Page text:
Kineth: In regards to the potency of a smell, as noted, the amount of gaseous molecules that it has produces or the volatility of the substance is a major reason why some smells are more pungent.
In regards to your specific example, a rotten egg is undergoing decay and has many chemical reactions going on at that moment so there may simply be more odorous chemicals being produced than the flower. On top of that, the chemistry is something massively different from clear air, aka our reference point for odors. There is also an evolutionary advantage to having a negative reaction to the smell of something that is likely harmful, such as rotten food and so forth.
skieezy: Because some substances are more volatile than others, meaning they release more stuff for our noses to detect. Some materials aren’t very volatile at all, such as metals, though some metals can have quite specific scents caused by organic substances that accumulate on them.
MrBoo843: Could be a survival adaptation, smells indicating a potential danger will be detected more readily
pyr666: your body is more sensitive to some things because of evolution. compounds associated with death and decay tell you there is a serious health hazard nearby, so you are evolved to be well equipped to sense it and have a strong aversion to it.
many highly toxic compounds carry no scent because they’re not something we interact with in nature. carbon monoxide is the most famous. despite being very dangerous to humans, it only occurs in significant quantities due to combustion, so we never had any reason to evolve the ability to detect it.
severe_neuropathy: Your body is composed of little pieces called cells. Certain cells have certain jobs. Some of these cells are able to sense chemicals in the air, these cells are called olfactory neurons. Olfactory neurons sense chemicals by use of special proteins called G protein coupled receptors. When one of these channels binds a molecule the G protein breaks away from the receptor and initiates a signalling cascade. Now, the single neuron response to a given smell is the same, if a smell is detected the neuron fires. This means that our brains recognize different smells by the sensory cells that recognize them, if the “apple” cells fire you smell apples. The reason these responses differ are several. Some olfactory receptors are more sensitive than others, they have a higher affinity for their ligand so they signal more easily (at a lower concentration of odorant) and more frequently (at a higher concentration of odorant). Another reason is that your brain is programmed to respond strongly to the firing of certain olfactory neurons, like those that can smell ammonia. A third reason is that smells bind multiple receptors. The apple cell can also bind odors from other fruits, like pears. If a class of chemicals is important to avoid (thiols, for example) then we will have many olfactory neurons that can bind that chemical to some degree, amplifying signalling.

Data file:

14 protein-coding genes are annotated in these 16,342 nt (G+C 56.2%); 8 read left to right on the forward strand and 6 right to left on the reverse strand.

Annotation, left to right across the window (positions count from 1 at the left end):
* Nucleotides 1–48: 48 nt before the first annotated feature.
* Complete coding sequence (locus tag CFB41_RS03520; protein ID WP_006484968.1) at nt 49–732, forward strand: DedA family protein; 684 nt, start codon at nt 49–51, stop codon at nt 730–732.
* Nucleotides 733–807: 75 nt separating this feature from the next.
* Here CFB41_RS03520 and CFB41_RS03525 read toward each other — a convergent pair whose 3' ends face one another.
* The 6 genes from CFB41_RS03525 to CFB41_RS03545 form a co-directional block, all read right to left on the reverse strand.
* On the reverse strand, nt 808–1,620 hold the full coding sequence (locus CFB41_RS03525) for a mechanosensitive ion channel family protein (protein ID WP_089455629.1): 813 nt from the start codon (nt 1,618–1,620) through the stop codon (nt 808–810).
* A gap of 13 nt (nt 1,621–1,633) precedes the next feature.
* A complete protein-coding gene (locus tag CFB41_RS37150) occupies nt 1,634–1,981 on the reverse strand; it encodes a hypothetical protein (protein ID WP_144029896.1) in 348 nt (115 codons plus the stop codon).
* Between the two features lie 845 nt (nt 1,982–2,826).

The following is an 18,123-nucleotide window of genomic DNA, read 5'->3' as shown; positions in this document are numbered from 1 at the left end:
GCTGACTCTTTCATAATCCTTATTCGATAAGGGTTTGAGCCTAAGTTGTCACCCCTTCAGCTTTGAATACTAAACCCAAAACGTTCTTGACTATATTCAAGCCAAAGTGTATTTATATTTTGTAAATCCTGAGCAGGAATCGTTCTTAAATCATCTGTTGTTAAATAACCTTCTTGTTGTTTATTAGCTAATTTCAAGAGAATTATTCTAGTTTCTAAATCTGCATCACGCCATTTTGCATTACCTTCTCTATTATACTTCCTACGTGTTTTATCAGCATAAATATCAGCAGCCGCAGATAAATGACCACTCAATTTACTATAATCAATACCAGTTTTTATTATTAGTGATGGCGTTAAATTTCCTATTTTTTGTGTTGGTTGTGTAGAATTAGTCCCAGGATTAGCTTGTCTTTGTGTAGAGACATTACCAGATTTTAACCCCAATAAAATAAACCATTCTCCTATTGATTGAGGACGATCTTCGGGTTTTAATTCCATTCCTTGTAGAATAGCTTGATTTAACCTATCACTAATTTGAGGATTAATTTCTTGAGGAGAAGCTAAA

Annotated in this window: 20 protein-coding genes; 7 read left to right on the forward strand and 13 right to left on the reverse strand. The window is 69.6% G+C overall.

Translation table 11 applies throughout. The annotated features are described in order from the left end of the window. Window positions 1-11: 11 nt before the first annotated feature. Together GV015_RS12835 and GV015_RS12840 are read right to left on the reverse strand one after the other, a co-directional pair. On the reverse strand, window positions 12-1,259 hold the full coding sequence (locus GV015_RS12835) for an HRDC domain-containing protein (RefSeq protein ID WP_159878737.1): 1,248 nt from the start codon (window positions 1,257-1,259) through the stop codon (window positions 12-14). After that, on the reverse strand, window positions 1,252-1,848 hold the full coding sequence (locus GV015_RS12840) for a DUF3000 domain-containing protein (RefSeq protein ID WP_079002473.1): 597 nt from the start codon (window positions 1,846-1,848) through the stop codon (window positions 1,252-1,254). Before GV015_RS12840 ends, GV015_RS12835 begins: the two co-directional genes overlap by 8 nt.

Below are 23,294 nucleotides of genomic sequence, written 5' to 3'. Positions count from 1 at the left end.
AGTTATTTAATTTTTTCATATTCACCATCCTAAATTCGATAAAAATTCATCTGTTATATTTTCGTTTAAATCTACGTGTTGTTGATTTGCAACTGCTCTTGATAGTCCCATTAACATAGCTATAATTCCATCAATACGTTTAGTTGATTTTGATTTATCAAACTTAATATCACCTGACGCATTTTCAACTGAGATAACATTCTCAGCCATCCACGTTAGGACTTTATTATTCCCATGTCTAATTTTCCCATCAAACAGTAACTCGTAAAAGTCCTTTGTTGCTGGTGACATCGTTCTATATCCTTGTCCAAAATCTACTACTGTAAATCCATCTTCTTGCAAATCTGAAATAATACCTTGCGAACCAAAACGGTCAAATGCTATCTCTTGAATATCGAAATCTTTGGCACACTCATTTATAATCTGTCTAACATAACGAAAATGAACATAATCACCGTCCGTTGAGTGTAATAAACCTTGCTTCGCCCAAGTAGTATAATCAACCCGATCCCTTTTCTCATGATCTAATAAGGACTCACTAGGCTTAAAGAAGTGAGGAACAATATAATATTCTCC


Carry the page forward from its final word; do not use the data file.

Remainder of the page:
Ninja edit: yes I know that apples have dozens of distinct odors I just didn’t want to look up any aromatic compound names.
Spyritdragon: Smells consist of microscopic particles and substances released into the air. Something with more moisture to evaporate or that otherwise more easily releases its odorous substances into the air, will smell more strongly than something that releases less.
This is, for example, why one typically can’t perceptibly smell a rock. They just don’t give off any odorous substances.
anonoman925: Pungent aromas or one’s that make us wretch might be a evolutionary adaptation. Sulfur; whatever gasses rotting meat gives off, milk; that’s usually bad news if you consume it. So our brains may be wired to avoid those smells. It could also be socially learned. Some babies don’t naturally know to not play in their shit.